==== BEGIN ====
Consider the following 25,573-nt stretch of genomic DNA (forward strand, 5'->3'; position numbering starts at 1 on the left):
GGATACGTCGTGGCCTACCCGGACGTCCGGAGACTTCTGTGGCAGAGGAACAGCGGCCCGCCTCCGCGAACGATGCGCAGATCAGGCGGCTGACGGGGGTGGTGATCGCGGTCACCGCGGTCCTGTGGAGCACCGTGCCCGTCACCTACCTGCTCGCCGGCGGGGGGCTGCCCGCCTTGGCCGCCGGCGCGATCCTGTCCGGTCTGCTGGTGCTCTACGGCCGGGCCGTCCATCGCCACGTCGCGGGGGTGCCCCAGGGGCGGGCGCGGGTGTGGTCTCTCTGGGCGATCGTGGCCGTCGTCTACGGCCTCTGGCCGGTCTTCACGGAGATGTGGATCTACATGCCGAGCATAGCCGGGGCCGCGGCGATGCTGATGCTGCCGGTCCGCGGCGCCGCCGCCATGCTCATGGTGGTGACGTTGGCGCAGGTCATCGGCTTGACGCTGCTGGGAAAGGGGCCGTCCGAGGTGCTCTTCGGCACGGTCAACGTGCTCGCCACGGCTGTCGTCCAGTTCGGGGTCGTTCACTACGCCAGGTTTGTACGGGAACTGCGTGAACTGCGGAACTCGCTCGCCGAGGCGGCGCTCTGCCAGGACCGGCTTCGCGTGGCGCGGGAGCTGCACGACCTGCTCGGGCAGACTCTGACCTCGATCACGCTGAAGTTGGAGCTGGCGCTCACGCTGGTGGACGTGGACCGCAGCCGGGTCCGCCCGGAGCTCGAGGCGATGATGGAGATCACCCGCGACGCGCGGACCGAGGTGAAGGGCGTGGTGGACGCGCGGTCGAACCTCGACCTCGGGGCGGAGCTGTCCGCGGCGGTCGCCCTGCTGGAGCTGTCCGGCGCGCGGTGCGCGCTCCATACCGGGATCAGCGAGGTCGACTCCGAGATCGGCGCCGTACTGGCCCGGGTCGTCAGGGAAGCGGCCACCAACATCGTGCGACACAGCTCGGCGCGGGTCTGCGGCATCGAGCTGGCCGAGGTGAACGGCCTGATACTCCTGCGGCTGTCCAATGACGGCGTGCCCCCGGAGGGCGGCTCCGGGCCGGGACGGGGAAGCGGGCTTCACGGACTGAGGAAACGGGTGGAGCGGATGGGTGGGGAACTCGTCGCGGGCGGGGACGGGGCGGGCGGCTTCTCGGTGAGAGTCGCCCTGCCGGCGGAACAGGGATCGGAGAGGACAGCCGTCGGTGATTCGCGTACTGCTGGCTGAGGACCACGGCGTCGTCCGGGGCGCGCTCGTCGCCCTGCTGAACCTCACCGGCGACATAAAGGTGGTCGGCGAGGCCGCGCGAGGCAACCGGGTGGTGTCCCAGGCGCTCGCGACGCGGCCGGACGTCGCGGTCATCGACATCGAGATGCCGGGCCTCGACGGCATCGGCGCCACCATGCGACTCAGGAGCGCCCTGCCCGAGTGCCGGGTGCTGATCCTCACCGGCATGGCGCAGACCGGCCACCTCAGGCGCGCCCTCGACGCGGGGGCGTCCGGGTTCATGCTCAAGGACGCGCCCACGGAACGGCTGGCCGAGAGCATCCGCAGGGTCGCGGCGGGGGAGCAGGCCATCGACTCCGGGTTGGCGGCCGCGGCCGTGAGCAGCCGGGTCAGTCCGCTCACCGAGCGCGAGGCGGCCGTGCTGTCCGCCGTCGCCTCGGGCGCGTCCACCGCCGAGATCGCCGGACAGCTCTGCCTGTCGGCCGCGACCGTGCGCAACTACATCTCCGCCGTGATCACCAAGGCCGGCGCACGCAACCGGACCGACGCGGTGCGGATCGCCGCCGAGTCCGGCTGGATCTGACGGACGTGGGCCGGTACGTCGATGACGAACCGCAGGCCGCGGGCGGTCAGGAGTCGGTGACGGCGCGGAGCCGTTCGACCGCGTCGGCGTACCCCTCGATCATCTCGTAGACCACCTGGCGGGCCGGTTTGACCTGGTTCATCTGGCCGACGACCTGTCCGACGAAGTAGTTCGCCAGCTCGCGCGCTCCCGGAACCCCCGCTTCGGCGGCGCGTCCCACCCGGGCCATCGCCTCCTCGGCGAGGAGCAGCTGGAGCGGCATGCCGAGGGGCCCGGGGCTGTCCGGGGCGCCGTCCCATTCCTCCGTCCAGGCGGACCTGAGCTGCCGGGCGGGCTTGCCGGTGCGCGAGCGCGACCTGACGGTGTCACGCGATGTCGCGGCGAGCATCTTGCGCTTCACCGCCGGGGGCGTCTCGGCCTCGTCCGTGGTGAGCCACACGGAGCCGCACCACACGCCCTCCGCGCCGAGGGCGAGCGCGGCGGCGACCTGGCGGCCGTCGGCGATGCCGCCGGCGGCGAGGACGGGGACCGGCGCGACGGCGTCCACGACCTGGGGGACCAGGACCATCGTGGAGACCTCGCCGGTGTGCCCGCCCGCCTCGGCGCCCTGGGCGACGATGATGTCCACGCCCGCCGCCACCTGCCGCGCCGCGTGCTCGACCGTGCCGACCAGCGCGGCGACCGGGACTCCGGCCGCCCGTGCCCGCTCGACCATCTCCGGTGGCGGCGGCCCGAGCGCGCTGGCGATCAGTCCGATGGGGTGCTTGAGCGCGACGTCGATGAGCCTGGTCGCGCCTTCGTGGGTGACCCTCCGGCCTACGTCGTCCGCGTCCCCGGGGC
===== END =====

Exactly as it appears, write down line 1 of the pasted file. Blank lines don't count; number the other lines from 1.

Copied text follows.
Consider the following 25,573-nt stretch of genomic DNA (forward strand, 5'->3'; position numbering starts at 1 on the left):